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Preoperative Localization of Abnormal Parathyroid: Neck Massage versus Arteriography and Selective Venous Sampling

A. M. SPIEGEL, M.D.; J. L. DOPPMAN, M.D.; S. J. MARX, M.D.; M. F. BRENNAN, M.D.; E. M. BROWN, M.D.; R. W. DOWNS Jr., M.D.; D. G. GARDNER, M.D.; M. ATTIE, M.D.; and G. D. AURBACH, M.D.
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National Institutes of Health; Bethesda, Maryland

Ann Intern Med. 1978;89(6):935-936. doi:10.7326/0003-4819-89-6-935
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Preoperative localization is desirable in patients with primary hyperparathyroidism who have had previous neck surgery (1-3). Arteriography and selective venous sampling, the most effective localization techniques (3, 4), have several drawbacks including cost and lack of general availability. In 1969 Reiss and Canterbury reported (5) that measurement of serum parathyroid hormone (PTH) before and after massage of either side of the neck permitted preoperative localization of hyperfunctioning parathyroid glands. The advantages of neck massage, noninvasiveness and technical simplicity, prompted us to re-examine its efficacy as a parathyroid localization technique.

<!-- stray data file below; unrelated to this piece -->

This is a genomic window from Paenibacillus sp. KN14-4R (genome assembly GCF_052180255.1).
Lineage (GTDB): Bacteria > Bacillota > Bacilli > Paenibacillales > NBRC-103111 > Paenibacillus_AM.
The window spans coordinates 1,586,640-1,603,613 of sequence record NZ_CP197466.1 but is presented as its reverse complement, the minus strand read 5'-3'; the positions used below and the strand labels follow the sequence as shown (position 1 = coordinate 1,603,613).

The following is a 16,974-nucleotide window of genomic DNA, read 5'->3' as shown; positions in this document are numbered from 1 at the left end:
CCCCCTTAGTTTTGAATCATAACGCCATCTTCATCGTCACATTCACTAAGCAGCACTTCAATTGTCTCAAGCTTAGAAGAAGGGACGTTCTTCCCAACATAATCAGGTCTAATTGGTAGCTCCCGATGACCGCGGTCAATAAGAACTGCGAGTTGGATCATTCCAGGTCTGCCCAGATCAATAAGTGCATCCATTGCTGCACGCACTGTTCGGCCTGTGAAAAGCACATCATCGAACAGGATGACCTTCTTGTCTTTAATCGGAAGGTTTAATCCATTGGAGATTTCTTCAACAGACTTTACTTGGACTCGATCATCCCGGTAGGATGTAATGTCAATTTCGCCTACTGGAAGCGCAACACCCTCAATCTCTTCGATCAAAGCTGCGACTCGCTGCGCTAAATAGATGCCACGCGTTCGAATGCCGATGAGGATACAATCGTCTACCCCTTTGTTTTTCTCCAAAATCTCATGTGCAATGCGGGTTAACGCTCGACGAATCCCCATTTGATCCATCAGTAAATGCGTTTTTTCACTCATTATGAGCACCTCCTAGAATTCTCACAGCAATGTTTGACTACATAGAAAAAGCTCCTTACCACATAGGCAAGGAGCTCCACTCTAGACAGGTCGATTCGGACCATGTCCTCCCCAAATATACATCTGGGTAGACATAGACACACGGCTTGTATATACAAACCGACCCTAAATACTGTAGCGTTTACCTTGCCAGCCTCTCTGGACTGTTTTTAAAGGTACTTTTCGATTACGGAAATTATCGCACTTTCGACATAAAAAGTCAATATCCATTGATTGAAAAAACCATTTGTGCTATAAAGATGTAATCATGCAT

We studied 11 patients with primary hyperparathyroidism; informed consent was obtained.


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